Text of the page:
“Surprisingly few states have systems in place that tell them how much vaccine has been administered where and how much is still left in inventory at provider locations,” Swann said.
The next “big one” flu pandemic will sneak up on humanity someday.
Ultimately, the best way to cut its death toll by more than half and save possibly hundreds of thousands of lives will be for virtually everyone to get vaccinated against influenza annually. Currently, fewer than 50 percent of Americans do.
The 1918-19 outbreak, which may have consisted of multiple concurrent influenzas, killed 678,000 people in the U.S. Other “big ones:” The 1957 “Asian flu” killed 116,000 in the U.S.; the 1968 “Hong Kong flu” killed 100,000. The 2009 bird flu pandemic, which was a less contagious virus, killed 12,500 people in the U.S. and hospitalized some 275,000.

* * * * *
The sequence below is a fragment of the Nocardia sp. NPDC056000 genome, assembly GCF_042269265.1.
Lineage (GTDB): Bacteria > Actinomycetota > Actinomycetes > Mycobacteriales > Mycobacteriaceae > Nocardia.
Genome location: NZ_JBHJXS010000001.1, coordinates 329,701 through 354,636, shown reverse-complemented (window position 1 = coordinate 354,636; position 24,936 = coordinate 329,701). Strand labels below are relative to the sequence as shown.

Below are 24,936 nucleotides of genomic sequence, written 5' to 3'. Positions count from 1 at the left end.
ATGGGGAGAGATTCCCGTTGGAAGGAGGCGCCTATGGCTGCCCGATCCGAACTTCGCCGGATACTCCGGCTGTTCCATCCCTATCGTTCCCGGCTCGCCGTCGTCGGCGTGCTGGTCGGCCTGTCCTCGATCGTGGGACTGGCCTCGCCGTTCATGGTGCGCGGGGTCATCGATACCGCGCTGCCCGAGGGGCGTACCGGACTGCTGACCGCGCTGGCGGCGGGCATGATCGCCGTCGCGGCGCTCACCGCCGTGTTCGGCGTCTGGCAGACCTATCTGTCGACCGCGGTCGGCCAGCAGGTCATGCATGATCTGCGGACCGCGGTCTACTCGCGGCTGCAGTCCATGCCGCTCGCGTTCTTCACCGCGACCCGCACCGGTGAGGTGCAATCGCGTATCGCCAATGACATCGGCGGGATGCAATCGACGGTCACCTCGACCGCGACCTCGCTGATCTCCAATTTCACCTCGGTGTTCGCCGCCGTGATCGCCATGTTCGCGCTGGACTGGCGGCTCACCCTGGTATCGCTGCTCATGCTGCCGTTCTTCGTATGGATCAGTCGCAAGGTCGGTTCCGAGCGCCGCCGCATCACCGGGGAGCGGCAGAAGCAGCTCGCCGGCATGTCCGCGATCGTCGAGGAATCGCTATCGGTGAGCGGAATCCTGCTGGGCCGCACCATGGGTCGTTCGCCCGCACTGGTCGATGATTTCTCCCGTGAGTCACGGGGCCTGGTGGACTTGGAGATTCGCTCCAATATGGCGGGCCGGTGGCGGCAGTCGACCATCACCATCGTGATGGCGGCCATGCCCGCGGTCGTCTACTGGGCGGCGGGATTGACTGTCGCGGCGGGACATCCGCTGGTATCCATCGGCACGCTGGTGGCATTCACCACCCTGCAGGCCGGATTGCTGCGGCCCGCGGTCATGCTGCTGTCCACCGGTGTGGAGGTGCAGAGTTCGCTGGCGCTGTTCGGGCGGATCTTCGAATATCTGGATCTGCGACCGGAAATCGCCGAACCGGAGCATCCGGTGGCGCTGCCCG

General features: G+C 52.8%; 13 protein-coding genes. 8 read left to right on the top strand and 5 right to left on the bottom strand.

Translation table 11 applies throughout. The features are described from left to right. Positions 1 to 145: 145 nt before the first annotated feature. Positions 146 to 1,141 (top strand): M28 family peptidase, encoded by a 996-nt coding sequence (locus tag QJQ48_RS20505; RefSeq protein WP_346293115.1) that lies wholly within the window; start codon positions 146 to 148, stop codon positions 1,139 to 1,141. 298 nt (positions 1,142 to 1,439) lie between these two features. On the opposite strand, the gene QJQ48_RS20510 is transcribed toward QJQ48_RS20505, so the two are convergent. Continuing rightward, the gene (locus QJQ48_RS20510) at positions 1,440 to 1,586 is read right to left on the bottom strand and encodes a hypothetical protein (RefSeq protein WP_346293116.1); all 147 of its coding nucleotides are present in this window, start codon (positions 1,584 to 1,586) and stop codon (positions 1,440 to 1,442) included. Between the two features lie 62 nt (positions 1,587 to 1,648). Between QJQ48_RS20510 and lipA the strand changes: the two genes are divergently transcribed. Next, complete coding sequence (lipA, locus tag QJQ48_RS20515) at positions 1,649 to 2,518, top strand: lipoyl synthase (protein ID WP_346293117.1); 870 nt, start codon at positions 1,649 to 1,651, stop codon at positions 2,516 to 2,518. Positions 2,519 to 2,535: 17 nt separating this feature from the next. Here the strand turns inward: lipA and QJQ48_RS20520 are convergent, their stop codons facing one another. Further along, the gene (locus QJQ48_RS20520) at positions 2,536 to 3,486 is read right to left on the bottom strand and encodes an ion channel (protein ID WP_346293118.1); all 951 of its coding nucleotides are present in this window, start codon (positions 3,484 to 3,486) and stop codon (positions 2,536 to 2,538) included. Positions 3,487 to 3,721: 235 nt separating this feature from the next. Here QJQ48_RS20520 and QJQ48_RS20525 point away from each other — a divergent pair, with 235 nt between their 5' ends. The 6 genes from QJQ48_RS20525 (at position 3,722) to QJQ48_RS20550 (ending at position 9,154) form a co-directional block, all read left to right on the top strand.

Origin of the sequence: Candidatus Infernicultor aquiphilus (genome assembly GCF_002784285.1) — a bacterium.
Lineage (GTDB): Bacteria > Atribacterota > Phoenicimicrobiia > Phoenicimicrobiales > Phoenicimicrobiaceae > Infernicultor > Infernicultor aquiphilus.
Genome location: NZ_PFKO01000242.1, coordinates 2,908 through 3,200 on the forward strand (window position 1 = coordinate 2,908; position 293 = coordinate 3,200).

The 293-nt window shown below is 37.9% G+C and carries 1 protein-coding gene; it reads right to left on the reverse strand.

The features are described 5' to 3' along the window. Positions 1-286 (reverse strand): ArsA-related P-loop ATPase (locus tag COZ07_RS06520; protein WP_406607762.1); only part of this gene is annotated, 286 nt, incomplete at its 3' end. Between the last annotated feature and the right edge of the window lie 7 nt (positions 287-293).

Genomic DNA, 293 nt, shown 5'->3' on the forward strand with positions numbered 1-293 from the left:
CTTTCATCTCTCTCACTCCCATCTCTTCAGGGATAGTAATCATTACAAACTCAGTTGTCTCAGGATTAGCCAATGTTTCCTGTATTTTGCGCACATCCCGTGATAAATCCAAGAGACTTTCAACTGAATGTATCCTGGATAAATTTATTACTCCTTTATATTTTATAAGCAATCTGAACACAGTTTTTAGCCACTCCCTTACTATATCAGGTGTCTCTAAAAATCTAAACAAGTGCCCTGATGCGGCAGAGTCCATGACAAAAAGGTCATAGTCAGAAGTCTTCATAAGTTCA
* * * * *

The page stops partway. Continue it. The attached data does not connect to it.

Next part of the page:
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The study was supported by the Harold R. and Mary Anne Nash Junior Faculty Endowment Fund, and by the following Georgia Tech benefactors: William W. George, Andrea Laliberte, Joseph C. Mello, Richard “Rick” E. and Charlene Zalesky. Any findings, conclusions, or recommendations are those of the author(s) and not necessarily of the funders.
Media relations assistance: Ben Brumfield
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Writer: Ben Brumfield